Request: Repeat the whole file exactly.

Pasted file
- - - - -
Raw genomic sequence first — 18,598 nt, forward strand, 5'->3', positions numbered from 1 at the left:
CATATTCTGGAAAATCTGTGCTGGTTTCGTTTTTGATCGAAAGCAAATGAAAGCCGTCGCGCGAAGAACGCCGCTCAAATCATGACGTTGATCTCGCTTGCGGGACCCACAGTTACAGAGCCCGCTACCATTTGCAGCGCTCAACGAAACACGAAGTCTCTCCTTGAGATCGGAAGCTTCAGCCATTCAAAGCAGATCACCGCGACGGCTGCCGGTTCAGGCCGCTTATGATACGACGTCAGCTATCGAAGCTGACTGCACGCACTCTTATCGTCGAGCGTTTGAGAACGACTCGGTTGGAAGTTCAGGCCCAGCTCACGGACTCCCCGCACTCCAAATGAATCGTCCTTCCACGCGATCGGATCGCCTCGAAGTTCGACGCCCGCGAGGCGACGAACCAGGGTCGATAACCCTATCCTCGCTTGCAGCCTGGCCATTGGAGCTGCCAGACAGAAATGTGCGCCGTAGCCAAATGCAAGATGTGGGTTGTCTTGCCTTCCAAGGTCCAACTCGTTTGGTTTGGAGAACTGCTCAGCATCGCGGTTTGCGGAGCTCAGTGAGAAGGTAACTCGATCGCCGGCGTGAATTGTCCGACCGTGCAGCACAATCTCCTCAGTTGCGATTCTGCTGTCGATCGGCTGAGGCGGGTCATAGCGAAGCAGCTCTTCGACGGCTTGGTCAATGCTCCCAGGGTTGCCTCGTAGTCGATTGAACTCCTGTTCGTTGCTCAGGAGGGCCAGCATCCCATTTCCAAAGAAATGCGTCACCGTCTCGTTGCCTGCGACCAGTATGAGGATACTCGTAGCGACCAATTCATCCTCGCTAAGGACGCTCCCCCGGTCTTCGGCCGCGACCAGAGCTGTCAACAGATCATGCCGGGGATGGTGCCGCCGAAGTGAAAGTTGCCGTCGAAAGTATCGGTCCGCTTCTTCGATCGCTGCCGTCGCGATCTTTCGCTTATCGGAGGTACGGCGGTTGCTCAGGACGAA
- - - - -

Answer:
Raw genomic sequence first — 18,598 nt, forward strand, 5'->3', positions numbered from 1 at the left:
CATATTCTGGAAAATCTGTGCTGGTTTCGTTTTTGATCGAAAGCAAATGAAAGCCGTCGCGCGAAGAACGCCGCTCAAATCATGACGTTGATCTCGCTTGCGGGACCCACAGTTACAGAGCCCGCTACCATTTGCAGCGCTCAACGAAACACGAAGTCTCTCCTTGAGATCGGAAGCTTCAGCCATTCAAAGCAGATCACCGCGACGGCTGCCGGTTCAGGCCGCTTATGATACGACGTCAGCTATCGAAGCTGACTGCACGCACTCTTATCGTCGAGCGTTTGAGAACGACTCGGTTGGAAGTTCAGGCCCAGCTCACGGACTCCCCGCACTCCAAATGAATCGTCCTTCCACGCGATCGGATCGCCTCGAAGTTCGACGCCCGCGAGGCGACGAACCAGGGTCGATAACCCTATCCTCGCTTGCAGCCTGGCCATTGGAGCTGCCAGACAGAAATGTGCGCCGTAGCCAAATGCAAGATGTGGGTTGTCTTGCCTTCCAAGGTCCAACTCGTTTGGTTTGGAGAACTGCTCAGCATCGCGGTTTGCGGAGCTCAGTGAGAAGGTAACTCGATCGCCGGCGTGAATTGTCCGACCGTGCAGCACAATCTCCTCAGTTGCGATTCTGCTGTCGATCGGCTGAGGCGGGTCATAGCGAAGCAGCTCTTCGACGGCTTGGTCAATGCTCCCAGGGTTGCCTCGTAGTCGATTGAACTCCTGTTCGTTGCTCAGGAGGGCCAGCATCCCATTTCCAAAGAAATGCGTCACCGTCTCGTTGCCTGCGACCAGTATGAGGATACTCGTAGCGACCAATTCATCCTCGCTAAGGACGCTCCCCCGGTCTTCGGCCGCGACCAGAGCTGTCAACAGATCATGCCGGGGATGGTGCCGCCGAAGTGAAAGTTGCCGTCGAAAGTATCGGTCCGCTTCTTCGATCGCTGCCGTCGCGATCTTTCGCTTATCGGAGGTACGGCGGTTGCTCAGGACGAA